25 September 2020 marks the birth centenary of Satish Dhawan, one of India’s most prominent aerospace engineers who drove research in fluid dynamics in the country, headed the Indian Space Research Organisation (ISRO) and was IISc’s longest-serving Director.
Born in Srinagar on 25 September 1920, Dhawan grew up in Lahore and Kashmir and studied an eclectic range of subjects in pre-Partition India and the US – he had Bachelor’s degrees in physics, mathematics and mechanical engineering, Master’s degrees in English literature and aerospace engineering, and a double PhD in mathematics and aerospace engineering. When he returned to India in 1951, he joined IISc’s Department of Aeronautical Engineering (later renamed the Department of Aerospace Engineering) and was made its chair in a few years. In 1963, he was appointed the Institute’s Director – its youngest ever – and over the next two decades, steered its growth and expansion in a number of fields including molecular biophysics, information processing, design technology, ecological sciences and more. During this period, IISc also set up a cell for Application of Science and Technology to Rural Areas (ASTRA), now known as the Centre for Sustainable Technologies, and the Centre for Continuing Education, which offers a range of courses to people beyond the borders of the Institute, including working professionals.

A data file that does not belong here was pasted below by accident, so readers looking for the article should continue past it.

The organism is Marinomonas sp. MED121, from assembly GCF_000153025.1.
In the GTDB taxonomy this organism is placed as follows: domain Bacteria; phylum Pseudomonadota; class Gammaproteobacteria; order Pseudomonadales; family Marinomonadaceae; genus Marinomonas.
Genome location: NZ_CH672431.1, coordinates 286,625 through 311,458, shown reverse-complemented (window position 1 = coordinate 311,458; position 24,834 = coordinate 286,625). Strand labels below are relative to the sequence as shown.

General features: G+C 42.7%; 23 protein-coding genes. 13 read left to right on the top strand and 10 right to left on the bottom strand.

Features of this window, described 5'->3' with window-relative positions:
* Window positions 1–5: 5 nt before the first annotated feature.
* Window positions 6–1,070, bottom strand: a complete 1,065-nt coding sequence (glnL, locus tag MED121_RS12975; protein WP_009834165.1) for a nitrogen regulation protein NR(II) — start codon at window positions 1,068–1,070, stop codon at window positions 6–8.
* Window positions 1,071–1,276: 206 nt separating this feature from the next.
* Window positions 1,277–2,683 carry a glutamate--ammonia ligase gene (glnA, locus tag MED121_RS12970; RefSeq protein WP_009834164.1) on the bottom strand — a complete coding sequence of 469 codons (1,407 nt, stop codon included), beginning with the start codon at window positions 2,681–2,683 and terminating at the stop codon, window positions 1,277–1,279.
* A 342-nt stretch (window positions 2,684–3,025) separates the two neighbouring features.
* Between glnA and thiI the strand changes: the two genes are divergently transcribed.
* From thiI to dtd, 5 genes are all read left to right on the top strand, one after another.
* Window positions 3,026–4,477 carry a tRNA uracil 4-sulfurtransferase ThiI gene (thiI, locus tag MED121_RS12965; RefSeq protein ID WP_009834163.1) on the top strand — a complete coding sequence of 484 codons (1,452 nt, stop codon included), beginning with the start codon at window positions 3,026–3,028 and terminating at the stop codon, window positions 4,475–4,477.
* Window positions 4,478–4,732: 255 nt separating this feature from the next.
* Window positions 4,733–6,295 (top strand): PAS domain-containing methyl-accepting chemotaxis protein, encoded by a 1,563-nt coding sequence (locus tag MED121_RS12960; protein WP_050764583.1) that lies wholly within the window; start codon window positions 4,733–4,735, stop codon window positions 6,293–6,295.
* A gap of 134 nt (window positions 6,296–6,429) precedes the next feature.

Dhawan’s tenure as Director lasted until 1981, and during this period he balanced several demanding roles, including that of ISRO’s Chair from 1972 to 1984. He was also the Chair of the Research Council of the National Aerospace Laboratories, Chair of the Space Commission, Secretary to the Government of India in the Department of Space, and President of the Indian Academy of Sciences. Alongside his administrative positions, he continued to devote time to aerospace research, particularly on boundary layers.
At IISc, Dhawan is remembered fondly, not just as a skilled administrator and as someone who drove aerospace research in India, but also as someone who loved to work with his hands and build things from scratch, and as a kind and pleasant person who brought with him a unique energy and perspective that helped the Institute grow.